Just what are ear tubes, and what do they do?
Ear tubes are small tubes made out of plastic or metal that are placed
into the ear drum to ventilate the middle ear. The middle is that part
of the ear between the ear drum and the hard bone surrounding the inner
ear. The middle ear is, under normal circumstances, filled with air at
the same pressure as the surrounding atmosphere. The pressure is maintained
at this normal level by a natural tube called the Eustachian tube. When
pressure gets greater or less in the middle ear (for example, when changing
altitudes in a plane) the Eustachian tube opens, causing the ears to “pop”
and the pressure to equalize. The Eustachian tube also opens during swallowing,
chewing, or other jaw movement without producing the pronounced popping
If the Eustachian tube is not functioning properly, it will not open. This
causes the pressure in the middle ear to drop. High negative pressure
in the middle ear will draw fluid out from the surrounding tissue and
cause fluid to accumulate in the middle ear. This fluid can become infected,
setting the stage for recurrent ear infections (otitis media). The infection
causes swelling, making it even more difficult for the Eustachian tube to open.
Ear tubes are placed to break this cycle, allowing the ears to drain and
to ventilate. The drainage acts in the short term to remove any fluid
in the middle ear. The ventilation function is the more important long
term benefit of the tube. With ventilation the lining of the middle ear
can return to normal. Since the pressure in now equalized with the surrounding
air, there is no accumulation of new fluid and the chances of additional
infections is reduced.
These are examples of two type of ear tubes. The diameter and the width
of each tube is about 3 mm (one-eighth inch). Ear tubes can also help
out in those cases in which there is negative pressure in the ear but
no fluid. The negative ear can lead to feelings of discomfort or fullness
and hearing loss. If the symptoms do not improve with medical treatment,
an ear tube can equalize the pressure in this case as well.
Why are tubes so common in young children?
In young children the Eustachian tube is nearly horizontal. This positioning
is felt to interfere with the functioning of the Eustachian tube, causing
more infections. The muscles that open the Eustachian tube are also less
well developed in children than in adults.
How are the tubes put in?
The ear tubes are put in by making a small incision in the ear drum and
inserting the tube through this incision. For adults than can usually
be done in the clinic with a local anesthetic. Since the surgery is very
precise, the patient must be very still during the operation. For children
the operation is therefore often done in the operating room with a light
This drawing shows how the ear tube is placed. The incision has been made
and the surgeon is just placing the tube into the ear drum, or tympanic
membrane. The bone visible just underneath the ear drum is the malleus,
also called the hammer. In this diagram, the front of the ear drum is
to the right.
Types of tubes
There are several different types of tubes. One group of tubes is designed
to stay in about 6-9 months and then fall out on their own. Occasionally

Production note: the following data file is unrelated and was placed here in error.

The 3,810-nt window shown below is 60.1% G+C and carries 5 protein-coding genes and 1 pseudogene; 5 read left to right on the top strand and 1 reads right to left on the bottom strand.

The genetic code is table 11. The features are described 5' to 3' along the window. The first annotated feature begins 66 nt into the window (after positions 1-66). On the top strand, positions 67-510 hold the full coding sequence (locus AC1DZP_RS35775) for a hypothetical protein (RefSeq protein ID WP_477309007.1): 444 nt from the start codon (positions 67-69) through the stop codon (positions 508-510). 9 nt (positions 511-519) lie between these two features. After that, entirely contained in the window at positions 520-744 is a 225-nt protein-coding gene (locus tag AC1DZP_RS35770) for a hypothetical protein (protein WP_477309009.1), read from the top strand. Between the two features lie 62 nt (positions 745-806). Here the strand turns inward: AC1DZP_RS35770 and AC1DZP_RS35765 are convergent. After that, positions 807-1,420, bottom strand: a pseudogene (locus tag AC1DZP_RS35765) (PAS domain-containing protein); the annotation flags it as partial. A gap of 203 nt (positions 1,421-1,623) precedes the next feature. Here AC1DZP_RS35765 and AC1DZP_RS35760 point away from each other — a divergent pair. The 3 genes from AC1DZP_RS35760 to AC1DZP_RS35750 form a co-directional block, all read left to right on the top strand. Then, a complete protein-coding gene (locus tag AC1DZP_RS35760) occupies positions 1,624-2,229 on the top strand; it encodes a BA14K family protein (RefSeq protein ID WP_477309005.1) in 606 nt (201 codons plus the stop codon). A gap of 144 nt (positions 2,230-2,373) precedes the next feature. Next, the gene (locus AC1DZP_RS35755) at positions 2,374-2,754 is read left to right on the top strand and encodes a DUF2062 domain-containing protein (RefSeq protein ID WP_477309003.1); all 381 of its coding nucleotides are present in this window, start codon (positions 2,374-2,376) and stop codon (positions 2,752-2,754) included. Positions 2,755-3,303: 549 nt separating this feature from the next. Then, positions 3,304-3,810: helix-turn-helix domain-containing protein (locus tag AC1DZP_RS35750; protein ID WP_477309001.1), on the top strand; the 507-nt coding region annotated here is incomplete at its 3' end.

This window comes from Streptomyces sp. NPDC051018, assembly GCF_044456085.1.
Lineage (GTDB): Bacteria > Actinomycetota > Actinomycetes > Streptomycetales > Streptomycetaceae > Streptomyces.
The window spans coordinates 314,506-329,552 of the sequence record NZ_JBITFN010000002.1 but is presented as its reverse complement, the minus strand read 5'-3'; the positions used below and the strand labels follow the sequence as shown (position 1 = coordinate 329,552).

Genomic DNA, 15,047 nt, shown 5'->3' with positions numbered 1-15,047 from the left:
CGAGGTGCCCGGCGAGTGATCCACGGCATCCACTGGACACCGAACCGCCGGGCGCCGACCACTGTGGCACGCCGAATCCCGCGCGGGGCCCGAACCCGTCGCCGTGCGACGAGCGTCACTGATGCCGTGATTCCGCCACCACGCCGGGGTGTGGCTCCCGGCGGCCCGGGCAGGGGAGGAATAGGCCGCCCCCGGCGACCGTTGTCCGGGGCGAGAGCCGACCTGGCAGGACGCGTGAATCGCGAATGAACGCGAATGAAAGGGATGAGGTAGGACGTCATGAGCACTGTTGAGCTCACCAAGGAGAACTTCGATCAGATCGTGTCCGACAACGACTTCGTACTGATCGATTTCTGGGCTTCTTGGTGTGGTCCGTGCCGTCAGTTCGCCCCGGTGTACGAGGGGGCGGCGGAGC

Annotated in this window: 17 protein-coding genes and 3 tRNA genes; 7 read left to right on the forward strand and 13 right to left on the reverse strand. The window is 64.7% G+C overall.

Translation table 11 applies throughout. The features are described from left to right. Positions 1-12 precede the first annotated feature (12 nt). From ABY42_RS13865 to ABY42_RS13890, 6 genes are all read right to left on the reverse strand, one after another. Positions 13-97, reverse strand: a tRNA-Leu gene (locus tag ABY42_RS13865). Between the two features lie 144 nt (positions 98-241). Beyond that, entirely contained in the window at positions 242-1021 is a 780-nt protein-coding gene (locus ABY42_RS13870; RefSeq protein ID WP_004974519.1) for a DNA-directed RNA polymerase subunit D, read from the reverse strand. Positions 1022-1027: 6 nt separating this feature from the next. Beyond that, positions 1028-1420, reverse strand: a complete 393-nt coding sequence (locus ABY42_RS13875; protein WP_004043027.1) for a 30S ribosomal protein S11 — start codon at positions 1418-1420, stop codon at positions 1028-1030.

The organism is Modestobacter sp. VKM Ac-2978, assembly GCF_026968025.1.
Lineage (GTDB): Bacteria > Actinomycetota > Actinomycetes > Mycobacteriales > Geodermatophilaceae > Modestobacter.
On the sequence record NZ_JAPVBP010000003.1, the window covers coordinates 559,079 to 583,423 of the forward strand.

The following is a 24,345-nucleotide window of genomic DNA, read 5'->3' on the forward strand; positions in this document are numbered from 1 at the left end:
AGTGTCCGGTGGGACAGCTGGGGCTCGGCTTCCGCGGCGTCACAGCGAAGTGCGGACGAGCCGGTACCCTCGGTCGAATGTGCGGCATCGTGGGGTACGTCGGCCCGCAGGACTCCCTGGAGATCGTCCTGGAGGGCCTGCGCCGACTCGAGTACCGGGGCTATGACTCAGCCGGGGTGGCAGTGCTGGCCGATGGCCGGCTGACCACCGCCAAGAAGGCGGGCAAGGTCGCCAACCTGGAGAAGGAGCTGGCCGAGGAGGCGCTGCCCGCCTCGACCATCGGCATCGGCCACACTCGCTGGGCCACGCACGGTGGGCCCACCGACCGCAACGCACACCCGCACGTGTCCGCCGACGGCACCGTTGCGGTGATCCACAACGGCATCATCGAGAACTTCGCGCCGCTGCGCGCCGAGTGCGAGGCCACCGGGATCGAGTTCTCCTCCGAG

the tubes will fall out earlier than expected. Less commonly, the tubes
will not fall out spontaneously, and must be removed by the physician.
The hole used to place the tube heals on its own.
Another type of tube, called a “T” tube (since it is shaped
like the letter T) is designed to stay in for a year or more. In most
cases it must be removed by the physician.
What about adenoids? What are they and what role do they play?
Adenoids are a collection of lymph tissue (similar to tonsils) in the back
of the nose (an area called the nasopharynx). This diagram shows a cross-sectional
view of the adenoids: They are important because the Eustachian tube,
the pressure equalization tube for the middle ear, opens into the throat
right near the adenoids. If the adenoids are enlarged or chronically infected,
they can block this opening or, more commonly, serve as a source of infection
to travel up the Eustachian tube into the middle ear. The result is recurrent
ear infections. Enlarged adenoids can also block the nasal airway, forcing
children to breath through their mouth and causing snoring. In these cases,
it is beneficial remove the adenoids at the same time that tubes are placed.
Enlarged tonsils do not seem to affect ear infections, but can cause problems
of their own.
The adenoids lie at the back of the nose in a region called the nasopharynx.
When enlarged, the adenoids can interfere with breathing through the nose.
The can also harbor bacteria that cause ear infections.
What are some of the complications of tube placement?
Placement of tubes can sometimes produce a persistent drainage from the
ear. This can be treated with ear drops. In some cases (about 1-2% for
short-term tubes; greater for the long-term “T” tubes) the
hole in the ear drum does not heal. A second operation is sometimes required
to patch this hole.
If the tube placement is done with a general anesthetic, there also are
risks with administration of the anesthetic. In this day and age, however,
general anesthesia is very safe and the patient is very carefully monitored
during the procedure. For more information, talk to your anesthesiologist.
Do I or does my child need tubes?
Ear tubes are only placed if medical therapy (non-operative treatment)
has failed. The question of whether tubes are needed is too complex to
answer in format like this web page. It is crucial to carefully discuss
these issues and all your questions with your Otolaryngologist. Together
you can best decide what treatment is most appropriate.